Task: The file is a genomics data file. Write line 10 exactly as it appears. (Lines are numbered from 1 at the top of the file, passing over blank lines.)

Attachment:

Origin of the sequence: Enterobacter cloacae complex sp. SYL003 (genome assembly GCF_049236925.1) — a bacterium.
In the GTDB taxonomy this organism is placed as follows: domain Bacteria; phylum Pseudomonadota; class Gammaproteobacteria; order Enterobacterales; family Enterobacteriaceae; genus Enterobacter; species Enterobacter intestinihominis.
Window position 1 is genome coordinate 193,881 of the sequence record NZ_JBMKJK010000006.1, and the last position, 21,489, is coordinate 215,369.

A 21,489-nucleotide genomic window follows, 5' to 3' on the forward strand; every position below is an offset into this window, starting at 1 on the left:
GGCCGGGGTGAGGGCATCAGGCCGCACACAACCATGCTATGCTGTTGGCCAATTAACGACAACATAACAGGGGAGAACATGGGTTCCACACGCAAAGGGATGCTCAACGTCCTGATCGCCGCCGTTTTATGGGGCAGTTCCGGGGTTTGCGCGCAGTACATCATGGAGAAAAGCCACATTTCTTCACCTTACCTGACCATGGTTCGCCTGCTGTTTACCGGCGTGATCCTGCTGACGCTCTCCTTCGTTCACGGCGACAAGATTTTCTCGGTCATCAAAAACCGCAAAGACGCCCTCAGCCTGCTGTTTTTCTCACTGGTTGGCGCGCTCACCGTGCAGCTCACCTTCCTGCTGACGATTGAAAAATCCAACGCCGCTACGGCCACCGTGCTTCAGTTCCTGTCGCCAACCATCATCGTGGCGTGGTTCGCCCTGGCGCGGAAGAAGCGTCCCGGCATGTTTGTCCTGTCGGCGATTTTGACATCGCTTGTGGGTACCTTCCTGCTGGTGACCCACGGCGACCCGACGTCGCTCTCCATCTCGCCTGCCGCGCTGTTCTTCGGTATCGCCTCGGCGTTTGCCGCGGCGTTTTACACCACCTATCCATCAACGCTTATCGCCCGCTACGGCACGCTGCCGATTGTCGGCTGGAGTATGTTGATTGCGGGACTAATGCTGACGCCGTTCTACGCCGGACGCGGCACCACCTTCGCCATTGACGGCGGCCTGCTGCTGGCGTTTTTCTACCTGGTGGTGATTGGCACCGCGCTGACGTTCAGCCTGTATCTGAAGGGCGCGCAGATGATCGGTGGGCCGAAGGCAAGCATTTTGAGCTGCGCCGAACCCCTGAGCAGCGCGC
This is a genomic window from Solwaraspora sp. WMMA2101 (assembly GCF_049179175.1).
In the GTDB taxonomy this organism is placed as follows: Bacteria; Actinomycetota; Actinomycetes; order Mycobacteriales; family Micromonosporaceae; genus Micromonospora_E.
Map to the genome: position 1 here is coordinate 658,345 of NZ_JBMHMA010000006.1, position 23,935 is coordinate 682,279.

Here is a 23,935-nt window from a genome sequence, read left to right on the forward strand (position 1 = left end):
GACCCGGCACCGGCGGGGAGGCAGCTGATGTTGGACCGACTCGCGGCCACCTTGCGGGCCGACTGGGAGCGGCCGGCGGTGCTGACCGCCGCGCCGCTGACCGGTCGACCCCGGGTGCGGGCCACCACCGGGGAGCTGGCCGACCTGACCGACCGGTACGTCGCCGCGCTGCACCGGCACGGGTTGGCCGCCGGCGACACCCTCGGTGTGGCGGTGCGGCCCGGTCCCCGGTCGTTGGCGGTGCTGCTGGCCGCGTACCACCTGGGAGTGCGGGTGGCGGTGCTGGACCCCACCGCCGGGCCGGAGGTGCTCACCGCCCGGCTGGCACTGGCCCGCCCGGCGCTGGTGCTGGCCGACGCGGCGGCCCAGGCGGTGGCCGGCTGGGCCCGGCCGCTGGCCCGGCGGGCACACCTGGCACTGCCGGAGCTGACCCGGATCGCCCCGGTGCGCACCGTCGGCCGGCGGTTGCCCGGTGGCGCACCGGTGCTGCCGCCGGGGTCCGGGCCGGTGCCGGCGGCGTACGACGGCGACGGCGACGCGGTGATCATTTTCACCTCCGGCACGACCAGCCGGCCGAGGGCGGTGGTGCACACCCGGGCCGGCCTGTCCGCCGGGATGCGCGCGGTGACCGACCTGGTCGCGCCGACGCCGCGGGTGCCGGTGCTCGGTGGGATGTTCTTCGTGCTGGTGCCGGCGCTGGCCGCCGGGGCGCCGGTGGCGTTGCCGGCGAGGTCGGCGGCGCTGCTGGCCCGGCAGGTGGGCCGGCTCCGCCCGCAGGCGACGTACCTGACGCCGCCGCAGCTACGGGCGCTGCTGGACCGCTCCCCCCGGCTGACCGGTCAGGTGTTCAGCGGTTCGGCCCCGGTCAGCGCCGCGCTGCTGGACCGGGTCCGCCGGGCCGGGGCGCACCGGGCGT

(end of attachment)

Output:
GACCCGGCACCGGCGGGGAGGCAGCTGATGTTGGACCGACTCGCGGCCACCTTGCGGGCCGACTGGGAGCGGCCGGCGGTGCTGACCGCCGCGCCGCTGACCGGTCGACCCCGGGTGCGGGCCACCACCGGGGAGCTGGCCGACCTGACCGACCGGTACGTCGCCGCGCTGCACCGGCACGGGTTGGCCGCCGGCGACACCCTCGGTGTGGCGGTGCGGCCCGGTCCCCGGTCGTTGGCGGTGCTGCTGGCCGCGTACCACCTGGGAGTGCGGGTGGCGGTGCTGGACCCCACCGCCGGGCCGGAGGTGCTCACCGCCCGGCTGGCACTGGCCCGCCCGGCGCTGGTGCTGGCCGACGCGGCGGCCCAGGCGGTGGCCGGCTGGGCCCGGCCGCTGGCCCGGCGGGCACACCTGGCACTGCCGGAGCTGACCCGGATCGCCCCGGTGCGCACCGTCGGCCGGCGGTTGCCCGGTGGCGCACCGGTGCTGCCGCCGGGGTCCGGGCCGGTGCCGGCGGCGTACGACGGCGACGGCGACGCGGTGATCATTTTCACCTCCGGCACGACCAGCCGGCCGAGGGCGGTGGTGCACACCCGGGCCGGCCTGTCCGCCGGGATGCGCGCGGTGACCGACCTGGTCGCGCCGACGCCGCGGGTGCCGGTGCTCGGTGGGATGTTCTTCGTGCTGGTGCCGGCGCTGGCCGCCGGGGCGCCGGTGGCGTTGCCGGCGAGGTCGGCGGCGCTGCTGGCCCGGCAGGTGGGCCGGCTCCGCCCGCAGGCGACGTACCTGACGCCGCCGCAGCTACGGGCGCTGCTGGACCGCTCCCCCCGGCTGACCGGTCAGGTGTTCAGCGGTTCGGCCCCGGTCAGCGCCGCGCTGCTGGACCGGGTCCGCCGGGCCGGGGCGCACCGGGCGT